Note: This article is part of the EWP.
You are the reader, and I, the writer, and I would therefore consider it my duty to inform you as to what you can expect from this article. I would rather not maintain the status quo to be didactic, but nevertheless would like to state that, the topic being acumenical in its breadth, I myself have not planned out the following contents and will be putting down in words the thoughts that surface as and when they do. Further, I will be focusing on the different styles of writing I have come across in articles of my authorship, and of my authorship only. That is all.
To begin with, I am a prosaist: a worker with and of creations that function under the prosaic structure of writing. At other times, I swing as a pendulum, with a frequency to compare, if you were to consider my poetry, an art form that I have not been able to master for a long time, and, frankly, am loth to. The reasons are varied and irrelevant. Before I digress further- a point of note in structured writing is the alimentation of emphasis (note: ‘alimentation’ because it denotes the donation as well as reception), and what the reader will assume to be the judicious decision made by the author in employing that style. Wherefore, the possibility of bad writing with good content becomes obvious and easy to come by.
I know of three methods to divert one’s attention toward the literary piece in the context of emphasis: emphasis by adduction, emphasis by dissemination, and emphasis by free distribution.
In the first case, the emphasis is more on the corpus than on what has been written, and is best operated whereby the conveyance of an idea takes precedence over any creative writing, as such. A very good example to illustrate the concept is an argument: the evidence or proof in support of the point being supported is put forth first, and the conclusion is then drawn with ease. Similarly, a paragraph of this design would commence with the publication of evidence and culminate with the quintessence that is of paramountcy.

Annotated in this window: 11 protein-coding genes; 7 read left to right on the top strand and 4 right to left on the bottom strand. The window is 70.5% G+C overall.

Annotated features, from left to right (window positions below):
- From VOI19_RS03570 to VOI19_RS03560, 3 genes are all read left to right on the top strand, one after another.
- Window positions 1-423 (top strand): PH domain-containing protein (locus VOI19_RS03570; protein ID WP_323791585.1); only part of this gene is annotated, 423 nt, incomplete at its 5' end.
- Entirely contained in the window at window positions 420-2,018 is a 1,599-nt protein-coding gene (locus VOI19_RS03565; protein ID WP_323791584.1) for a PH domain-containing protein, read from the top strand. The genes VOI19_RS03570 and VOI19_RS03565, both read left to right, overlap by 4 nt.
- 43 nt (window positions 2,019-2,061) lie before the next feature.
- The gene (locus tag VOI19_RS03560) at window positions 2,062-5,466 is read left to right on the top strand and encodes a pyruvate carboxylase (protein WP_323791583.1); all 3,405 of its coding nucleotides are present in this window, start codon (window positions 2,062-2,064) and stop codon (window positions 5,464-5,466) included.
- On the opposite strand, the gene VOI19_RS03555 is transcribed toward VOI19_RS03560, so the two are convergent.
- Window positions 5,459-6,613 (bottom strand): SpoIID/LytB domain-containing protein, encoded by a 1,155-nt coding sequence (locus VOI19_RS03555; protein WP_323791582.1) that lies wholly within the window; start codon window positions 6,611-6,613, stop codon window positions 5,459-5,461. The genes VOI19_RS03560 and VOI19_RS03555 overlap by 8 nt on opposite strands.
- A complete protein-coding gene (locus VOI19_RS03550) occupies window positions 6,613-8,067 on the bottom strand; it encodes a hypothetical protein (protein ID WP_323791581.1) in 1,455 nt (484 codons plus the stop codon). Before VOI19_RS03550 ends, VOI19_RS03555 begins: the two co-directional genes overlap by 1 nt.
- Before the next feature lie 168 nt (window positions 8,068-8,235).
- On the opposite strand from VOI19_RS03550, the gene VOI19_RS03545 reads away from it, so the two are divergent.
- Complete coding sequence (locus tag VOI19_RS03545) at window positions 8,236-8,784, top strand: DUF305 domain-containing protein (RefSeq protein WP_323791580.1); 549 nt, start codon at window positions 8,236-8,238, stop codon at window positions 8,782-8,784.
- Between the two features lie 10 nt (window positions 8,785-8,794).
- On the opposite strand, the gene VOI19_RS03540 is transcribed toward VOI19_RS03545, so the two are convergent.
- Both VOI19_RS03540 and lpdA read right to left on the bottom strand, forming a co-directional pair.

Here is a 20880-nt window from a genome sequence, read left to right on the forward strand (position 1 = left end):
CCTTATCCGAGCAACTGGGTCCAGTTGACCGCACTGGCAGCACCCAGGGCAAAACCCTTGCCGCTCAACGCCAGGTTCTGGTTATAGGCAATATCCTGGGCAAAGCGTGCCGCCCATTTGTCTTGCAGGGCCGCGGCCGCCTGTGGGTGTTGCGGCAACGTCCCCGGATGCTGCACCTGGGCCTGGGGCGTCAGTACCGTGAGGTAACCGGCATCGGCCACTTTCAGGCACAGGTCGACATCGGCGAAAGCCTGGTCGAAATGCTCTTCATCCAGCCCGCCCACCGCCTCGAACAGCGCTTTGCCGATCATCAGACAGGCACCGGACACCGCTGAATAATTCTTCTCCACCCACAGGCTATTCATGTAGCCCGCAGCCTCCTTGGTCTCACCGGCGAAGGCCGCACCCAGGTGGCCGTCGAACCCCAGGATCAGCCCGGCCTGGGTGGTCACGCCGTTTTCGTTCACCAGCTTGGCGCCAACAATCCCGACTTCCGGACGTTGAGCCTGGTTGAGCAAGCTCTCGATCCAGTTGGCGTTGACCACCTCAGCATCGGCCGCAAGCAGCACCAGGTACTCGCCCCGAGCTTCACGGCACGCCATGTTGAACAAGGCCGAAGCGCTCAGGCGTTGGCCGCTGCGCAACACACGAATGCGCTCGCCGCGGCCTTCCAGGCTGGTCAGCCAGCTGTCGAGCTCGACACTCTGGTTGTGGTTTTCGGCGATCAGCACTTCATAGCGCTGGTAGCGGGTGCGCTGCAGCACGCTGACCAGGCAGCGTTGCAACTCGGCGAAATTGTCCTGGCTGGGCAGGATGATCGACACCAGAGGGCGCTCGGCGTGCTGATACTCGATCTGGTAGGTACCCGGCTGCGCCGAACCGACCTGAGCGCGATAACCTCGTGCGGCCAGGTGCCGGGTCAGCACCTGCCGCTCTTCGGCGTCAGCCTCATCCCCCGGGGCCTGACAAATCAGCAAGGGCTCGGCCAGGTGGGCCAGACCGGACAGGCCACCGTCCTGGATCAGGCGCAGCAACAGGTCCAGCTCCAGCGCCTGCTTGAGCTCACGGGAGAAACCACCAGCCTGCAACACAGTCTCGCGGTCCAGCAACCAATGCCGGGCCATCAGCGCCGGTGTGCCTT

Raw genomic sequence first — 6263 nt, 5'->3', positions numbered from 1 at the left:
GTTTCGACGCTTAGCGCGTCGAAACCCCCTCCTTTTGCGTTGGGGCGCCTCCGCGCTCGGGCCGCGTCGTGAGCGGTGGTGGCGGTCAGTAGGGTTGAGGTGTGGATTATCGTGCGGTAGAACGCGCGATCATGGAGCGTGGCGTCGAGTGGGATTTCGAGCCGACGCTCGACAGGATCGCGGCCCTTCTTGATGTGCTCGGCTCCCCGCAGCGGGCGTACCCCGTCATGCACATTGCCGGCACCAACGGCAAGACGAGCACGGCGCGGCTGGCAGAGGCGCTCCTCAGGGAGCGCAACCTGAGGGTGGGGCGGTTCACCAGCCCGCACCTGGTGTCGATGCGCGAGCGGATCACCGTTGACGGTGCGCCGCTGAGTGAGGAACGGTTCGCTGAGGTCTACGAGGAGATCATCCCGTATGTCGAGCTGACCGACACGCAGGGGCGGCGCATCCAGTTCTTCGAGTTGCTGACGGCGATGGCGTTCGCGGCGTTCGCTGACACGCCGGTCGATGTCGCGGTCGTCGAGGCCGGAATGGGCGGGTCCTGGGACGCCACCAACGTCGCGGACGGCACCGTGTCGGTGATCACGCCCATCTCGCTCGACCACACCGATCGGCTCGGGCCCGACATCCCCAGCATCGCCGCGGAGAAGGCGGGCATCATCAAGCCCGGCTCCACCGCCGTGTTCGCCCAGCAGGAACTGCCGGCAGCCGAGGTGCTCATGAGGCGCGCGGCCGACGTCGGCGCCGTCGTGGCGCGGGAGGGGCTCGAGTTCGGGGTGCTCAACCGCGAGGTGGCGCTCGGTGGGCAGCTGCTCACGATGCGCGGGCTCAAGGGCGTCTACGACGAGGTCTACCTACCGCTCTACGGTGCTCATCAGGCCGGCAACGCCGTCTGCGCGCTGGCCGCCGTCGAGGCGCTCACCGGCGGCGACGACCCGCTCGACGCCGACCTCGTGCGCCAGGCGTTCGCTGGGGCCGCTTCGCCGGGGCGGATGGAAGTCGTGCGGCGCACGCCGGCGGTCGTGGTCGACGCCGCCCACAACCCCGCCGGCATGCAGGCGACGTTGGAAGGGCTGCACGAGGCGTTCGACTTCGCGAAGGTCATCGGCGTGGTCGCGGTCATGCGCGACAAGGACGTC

‘Emphasis by dissemination’ concerns itself with those lines that divert the reader’s attention away from themselves, a wonted ingredient of many poems. In a stanza of five lines, say, with an ‘ABCBB’ rhyming scheme, converging the first three lines toward an ideological standpoint could arouse an expectation in the reader as to what one can expect from the fourth and fifth lines. However, by including a pleonastic fourth line, the focus is momentarily shifted owing to the surprise evoked, a substance that can be utilized with great effect as the poet then steers back to the seeming vanishing point that is the fifth line.
In the last case, emphasis, in nonpartisan quotas, is sustained throughout a single paragraph, and routinely constitutes a smoother read. Getatable in both prosaic and poetic forms, it is the most commonly used since its praxis is not dictated by the author’s, or poet’s, intentions, and therefore presents itself as a test of one’s skills in creative writing, withal. With that, we conclude the motif of emphasis.
Having always preferred the persistence of some structure in my writing, the absence of structure is an abhorrent idea, and of such intensity because I am at a loss to understand as to why the absence of dynamic morphology is credited as being excogitating. That is only my first bone of contention, meager though it may seem.
My second point of departure concerns itself with the use of what many would rate as being “complex” words. Contingently, the label itself refers to words that may be unknown and unfamiliar to the reader while, to me, they seem a good solution to save time, space and, if need be, ink. For example, if it were necessary for me to imply, in meaning, a sense of moderate redundancy, the use of the word “recrementitious” avails me the opportunity to get on with, per se, whatever it is that I am thinking about. However, it becomes perceivable that such conveniences come at the loss of readership. Pity.
This consummates the present session of writing.
Fog index: 16.81